Love, Laughter, and Life

Adventures With a Book Lover


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A Valentiny Story for You: Jello Did Not Like Valentine’s Day

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Jello did not like Valentine’s Day.

True, the holiday was fine. For everyone else. But for Jello? No one ever remembered to deliver a valentine specific to his – ahem – tastes.

“Jello,” shouted Hatchback. “Happy Valentine’s Day!”

Strawberries, a favorite of turtles. Disappointing. Putting on a smile, Jello croaked, “Thank you.”

“Hey, mellow Jello,” squawked Licorice. “Will you be my valentine?”

Corn, a crow’s go-to meal. No surprise. Jello belted out, “Thank you.”

“Ssssay, Jello, old buddy,” called Slinky. “Rosessss are red, berriessss are blue. You are my friend. Here, jusssst for you.”

Speckled eggs. Eww, shells. Pasting a pleased look on his face, Jello gulped, “Thank you.”

“Hi-de-ho, Jello,” chortled Twitch. “My heart belongs to you.”

Dandelions, and I’ve no rabbity teeth for gnawing. Jello grunted, “Thank you.”

“Sweet as honey, Jello,” roared Buzz. “BEE my valentine!”

Sticky honey. Ugh. It glued Jello’s mouth shut. Jello bellowed, “Thank you.”

 

No one indulged Jello with his favorite treat. Valentine’s Day was a bust.

 

“Jello-pie,” croaked Jiggle. “True love of mine, you’ve wiggled into my heart!”

Jello gasped! A valentine, just for him! Pink tasty worms. Perfect for his – ahem – tastes. Beaming, Jello barked, “Thank you!”

Maybe Valentine’s Day was not so bad after all. Jello shared his valentine treats with his friends.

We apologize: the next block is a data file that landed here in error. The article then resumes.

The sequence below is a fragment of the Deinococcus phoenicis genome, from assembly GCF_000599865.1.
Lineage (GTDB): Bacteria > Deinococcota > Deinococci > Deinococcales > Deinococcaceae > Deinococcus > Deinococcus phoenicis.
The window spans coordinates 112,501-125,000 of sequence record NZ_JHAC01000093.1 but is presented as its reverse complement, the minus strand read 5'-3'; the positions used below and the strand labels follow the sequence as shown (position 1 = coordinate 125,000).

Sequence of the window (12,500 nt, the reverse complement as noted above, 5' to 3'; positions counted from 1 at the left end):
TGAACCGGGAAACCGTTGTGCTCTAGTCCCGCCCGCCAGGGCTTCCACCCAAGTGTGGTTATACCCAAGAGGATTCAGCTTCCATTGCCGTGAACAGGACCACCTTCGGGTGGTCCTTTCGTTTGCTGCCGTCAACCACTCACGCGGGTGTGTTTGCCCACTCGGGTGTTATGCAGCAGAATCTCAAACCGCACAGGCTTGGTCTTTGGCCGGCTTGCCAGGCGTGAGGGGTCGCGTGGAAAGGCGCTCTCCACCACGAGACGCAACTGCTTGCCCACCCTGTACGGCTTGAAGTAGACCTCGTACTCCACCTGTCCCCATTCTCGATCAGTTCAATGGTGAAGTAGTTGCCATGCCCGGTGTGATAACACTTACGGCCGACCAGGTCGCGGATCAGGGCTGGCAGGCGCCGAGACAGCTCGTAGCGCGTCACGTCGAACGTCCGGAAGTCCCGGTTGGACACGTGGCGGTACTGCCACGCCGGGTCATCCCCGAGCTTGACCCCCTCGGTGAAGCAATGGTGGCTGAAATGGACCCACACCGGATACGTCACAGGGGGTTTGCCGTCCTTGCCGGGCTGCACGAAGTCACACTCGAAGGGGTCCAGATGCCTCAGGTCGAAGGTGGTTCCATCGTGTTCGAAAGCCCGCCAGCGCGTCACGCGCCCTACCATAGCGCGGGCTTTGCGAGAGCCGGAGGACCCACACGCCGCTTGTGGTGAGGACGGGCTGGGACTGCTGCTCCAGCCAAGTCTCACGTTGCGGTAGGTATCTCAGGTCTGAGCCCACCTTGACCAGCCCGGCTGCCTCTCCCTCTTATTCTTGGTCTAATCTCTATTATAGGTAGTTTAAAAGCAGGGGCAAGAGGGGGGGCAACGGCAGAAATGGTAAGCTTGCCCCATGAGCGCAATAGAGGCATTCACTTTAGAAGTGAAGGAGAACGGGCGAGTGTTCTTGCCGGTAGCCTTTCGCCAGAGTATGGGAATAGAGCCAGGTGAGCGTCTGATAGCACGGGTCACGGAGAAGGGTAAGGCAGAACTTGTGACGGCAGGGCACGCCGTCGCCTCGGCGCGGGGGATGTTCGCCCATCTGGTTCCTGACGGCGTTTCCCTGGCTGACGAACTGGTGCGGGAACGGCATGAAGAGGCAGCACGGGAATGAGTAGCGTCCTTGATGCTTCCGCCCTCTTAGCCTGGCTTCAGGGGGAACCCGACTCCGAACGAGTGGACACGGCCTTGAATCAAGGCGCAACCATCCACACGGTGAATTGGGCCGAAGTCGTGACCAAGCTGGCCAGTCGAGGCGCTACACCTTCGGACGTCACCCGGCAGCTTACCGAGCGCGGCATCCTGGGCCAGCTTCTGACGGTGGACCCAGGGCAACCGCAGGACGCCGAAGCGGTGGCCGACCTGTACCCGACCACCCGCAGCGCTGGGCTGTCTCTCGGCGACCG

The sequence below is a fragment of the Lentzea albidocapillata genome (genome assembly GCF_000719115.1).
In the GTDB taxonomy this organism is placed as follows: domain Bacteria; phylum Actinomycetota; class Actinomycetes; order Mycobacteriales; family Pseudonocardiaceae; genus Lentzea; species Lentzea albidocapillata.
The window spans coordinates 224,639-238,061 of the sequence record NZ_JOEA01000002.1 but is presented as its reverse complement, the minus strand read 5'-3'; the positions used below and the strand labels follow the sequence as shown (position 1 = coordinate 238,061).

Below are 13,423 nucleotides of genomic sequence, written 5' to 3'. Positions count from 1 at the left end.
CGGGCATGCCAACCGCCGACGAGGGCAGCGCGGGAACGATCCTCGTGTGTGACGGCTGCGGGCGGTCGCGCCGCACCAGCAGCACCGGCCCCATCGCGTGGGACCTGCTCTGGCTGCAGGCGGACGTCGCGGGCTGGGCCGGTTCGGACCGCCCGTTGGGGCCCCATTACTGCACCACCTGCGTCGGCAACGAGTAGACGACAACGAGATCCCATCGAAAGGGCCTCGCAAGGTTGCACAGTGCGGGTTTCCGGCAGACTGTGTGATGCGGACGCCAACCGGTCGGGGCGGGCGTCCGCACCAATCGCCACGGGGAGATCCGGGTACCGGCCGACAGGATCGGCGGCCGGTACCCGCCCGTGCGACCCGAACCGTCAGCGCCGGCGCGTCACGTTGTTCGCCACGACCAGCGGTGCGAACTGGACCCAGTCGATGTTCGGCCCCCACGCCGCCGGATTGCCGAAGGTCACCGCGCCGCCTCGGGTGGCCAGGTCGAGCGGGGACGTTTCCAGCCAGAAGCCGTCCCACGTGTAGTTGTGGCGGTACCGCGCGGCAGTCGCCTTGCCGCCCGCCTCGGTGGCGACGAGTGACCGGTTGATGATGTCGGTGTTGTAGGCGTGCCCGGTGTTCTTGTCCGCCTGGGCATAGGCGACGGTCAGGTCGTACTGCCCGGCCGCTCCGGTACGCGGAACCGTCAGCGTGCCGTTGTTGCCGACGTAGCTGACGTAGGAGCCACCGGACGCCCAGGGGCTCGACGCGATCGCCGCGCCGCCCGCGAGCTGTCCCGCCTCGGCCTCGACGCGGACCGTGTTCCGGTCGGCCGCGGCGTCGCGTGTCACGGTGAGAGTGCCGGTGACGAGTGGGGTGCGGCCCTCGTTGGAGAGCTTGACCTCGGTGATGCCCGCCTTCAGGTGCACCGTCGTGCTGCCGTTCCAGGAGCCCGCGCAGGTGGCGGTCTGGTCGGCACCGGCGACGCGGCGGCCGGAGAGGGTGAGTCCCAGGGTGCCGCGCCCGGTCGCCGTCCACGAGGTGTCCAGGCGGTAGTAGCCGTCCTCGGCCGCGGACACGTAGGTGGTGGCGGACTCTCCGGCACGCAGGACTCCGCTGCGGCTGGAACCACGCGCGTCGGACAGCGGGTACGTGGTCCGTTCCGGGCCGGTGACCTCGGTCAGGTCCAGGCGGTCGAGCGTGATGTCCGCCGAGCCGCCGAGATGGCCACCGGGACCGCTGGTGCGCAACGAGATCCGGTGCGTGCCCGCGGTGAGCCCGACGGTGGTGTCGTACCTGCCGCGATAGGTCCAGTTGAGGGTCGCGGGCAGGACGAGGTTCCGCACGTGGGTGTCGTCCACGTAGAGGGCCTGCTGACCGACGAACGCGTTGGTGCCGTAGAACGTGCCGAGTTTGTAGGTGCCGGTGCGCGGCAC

Happy Valentine’s Day!

 

Written by Angie Quantrell (214 words)

 

The Second Annual Valentiny Writing Contest: by Susanna Leonard Hill

The Contest:  since writing for children is all about “big emotion for little people” (I forget who said that, but someone did so I put it in quotes!) and Valentines Day is all about emotion, write a Valentines story appropriate for children (children here defined as ages 12 and under) maximum 214 words in which someone is confused!  Your story can be poetry or prose, sweet, funny, surprising or anything in between, but it will only count for the contest if it includes someone confused (can be the main character but doesn’t have to be) and is 214 words (get it? 2/14 for Valentines Day 🙂  You can go under the word count but not over! (Title is not included in the word count.)  If you are so inclined, you are welcome to submit more than one entry – just remember you’ll be competing against yourself 🙂  No illustration notes please!

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Read to Me

“Nana, read this to me.”

I was happy to read a stack of 10 books to my 4-year-old granddaughter. This only worked because baby brother was fast asleep. Sister loves books.

Today, sister had another task for Nana. After busily writing on paper, she handed me her story.

“Nana, read this to me.”

You can imagine I was a bit challenged. So I asked her to read it to me.

Khloe: I can’t read.

Me: What is it about?

Khloe: Uhm, Lava Girl and Shark Boy.

Me: Ok. Once upon a time . . . Lava Girl and Shark Boy went on a picnic. They went swimming. They had a fun time. The end.

Khloe: No, you’re not done yet.

Me: They had a flat tire and had to fix it.

Khloe: No.

Me: What else?

Khloe: (whispering to me) They help other people!

Me: Oh! Lava Girl and Shark Boy helped some people who had a flat tire. They helped fix the tire. Then they enjoyed their picnic. The end.

Khloe: (smiles and nods) Ok.

That was only the first story. She had another waiting in the wings. Nana was on call as storyteller.

I am pleased that she loves stories, writing, reading, and words. Literacy begins long before they reach school.

What is your favorite story to read aloud?

I’d love to hear.